The effect of stress in children
The importance of children’s earliest years has long been recognised, but however our understanding of the underlying science has taken a significant leap in the past few decades. Recent Studies regularly document that the effects that a child’s earliest experiences can have on later life and adult health.
There is also a growing concern amongst experts that a key mechanism linking childhood adversity to later health and well-being is the stress caused by early negative experiences. These early negative experiences can manifest into neglect, emotional and physical abuse, and excessively harsh parenting.
The growing epidemic of domestic violence is therefore another key factor in the early childhood stress equation. Many people believe children are not affected by domestic violence and stressful environments until they are verbal, and over the age of 3 or 4. Nothing could be further from the truth. As Research tells us stress in utero and in the first months and years of life has lasting consequences on a developing child
The Dangerous Part of Stress is the Physical Response
In this context, “stress” doesn’t refer to a worried or anxious state of mind, but rather to the body’s physical responses to negative circumstances. When a situation is perceived as challenging or threatening, the body will respond with a series of chemical reactions which affect heart rate, blood pressure, metabolism and other functions. These temporary adjustments help us adapt and survive, however when they happen too frequently or last too long, they can produce lifelong chronic disease.
For many children, whose bodies and minds are still growing, and developing a well-tuned stress response system is especially important. However high levels of early stress have been linked to impaired behavioral and emotional development as well as numerous health consequences later in life, including high blood pressure, cardiovascular disease, obesity and diabetes. Such consequences cost our society in many ways.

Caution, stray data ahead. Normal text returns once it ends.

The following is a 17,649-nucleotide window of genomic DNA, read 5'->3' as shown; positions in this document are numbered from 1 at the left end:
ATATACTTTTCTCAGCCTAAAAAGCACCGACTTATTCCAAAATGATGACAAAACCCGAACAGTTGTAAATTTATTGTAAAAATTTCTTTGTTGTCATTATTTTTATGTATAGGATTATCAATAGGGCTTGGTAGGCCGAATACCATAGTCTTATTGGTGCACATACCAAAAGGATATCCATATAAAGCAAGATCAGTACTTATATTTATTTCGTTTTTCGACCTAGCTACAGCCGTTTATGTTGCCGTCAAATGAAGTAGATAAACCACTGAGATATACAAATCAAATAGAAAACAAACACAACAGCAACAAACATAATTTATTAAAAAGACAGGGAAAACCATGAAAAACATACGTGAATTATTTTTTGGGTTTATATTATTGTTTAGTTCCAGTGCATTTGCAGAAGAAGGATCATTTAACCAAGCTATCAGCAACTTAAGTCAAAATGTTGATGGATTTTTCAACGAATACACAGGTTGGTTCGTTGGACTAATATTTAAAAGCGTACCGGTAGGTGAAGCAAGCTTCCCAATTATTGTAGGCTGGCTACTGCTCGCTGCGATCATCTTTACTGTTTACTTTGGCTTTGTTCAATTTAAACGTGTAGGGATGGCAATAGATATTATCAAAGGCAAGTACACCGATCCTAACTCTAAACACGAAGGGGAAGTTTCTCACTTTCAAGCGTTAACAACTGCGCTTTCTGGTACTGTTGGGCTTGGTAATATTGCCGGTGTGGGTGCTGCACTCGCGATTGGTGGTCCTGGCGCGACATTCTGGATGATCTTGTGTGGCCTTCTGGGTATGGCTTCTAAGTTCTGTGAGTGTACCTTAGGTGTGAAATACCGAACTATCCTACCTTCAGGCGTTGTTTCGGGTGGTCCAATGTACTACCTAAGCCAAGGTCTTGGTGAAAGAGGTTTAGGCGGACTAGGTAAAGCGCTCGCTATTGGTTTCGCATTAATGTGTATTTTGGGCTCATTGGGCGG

Stress is not Always Dangerous
Positive stress is a normal part of everyday learning and development. As children learn to cope with frustration, overcome obstacles and confront challenges, they will regularly experience a certain amount of stress. This level of stress is usually safe and manageable, especially if a child has the support of a healthy home environment and family life.
It is important to distinguish tolerable stress from toxic stress. Toxic stress is the result of serious events like a death in the family, a high-conflict divorce or a prolonged illness. It is potentially harmful, but sensitive and responsive parenting can protect children from long-term consequences. However, in order for these stresses to be managed, parents, teachers and caregivers must be very aware of the dangers and must then be equipped with proper supportive response patterns.
In contrast to tolerable stress, toxic stress refers to persistent, unhealthy amounts of stress caused by chronically stressful conditions without the protective benefits of healthy caregiving. These stresses can eventually cause permanent damage. Once again, our community has the ability to reallocate resources toward the prevention of toxic stress in children and families. Choosing not to do so means choosing to pay for negative outcomes on the back end, a wasteful expense for our community in both human and economic terms.
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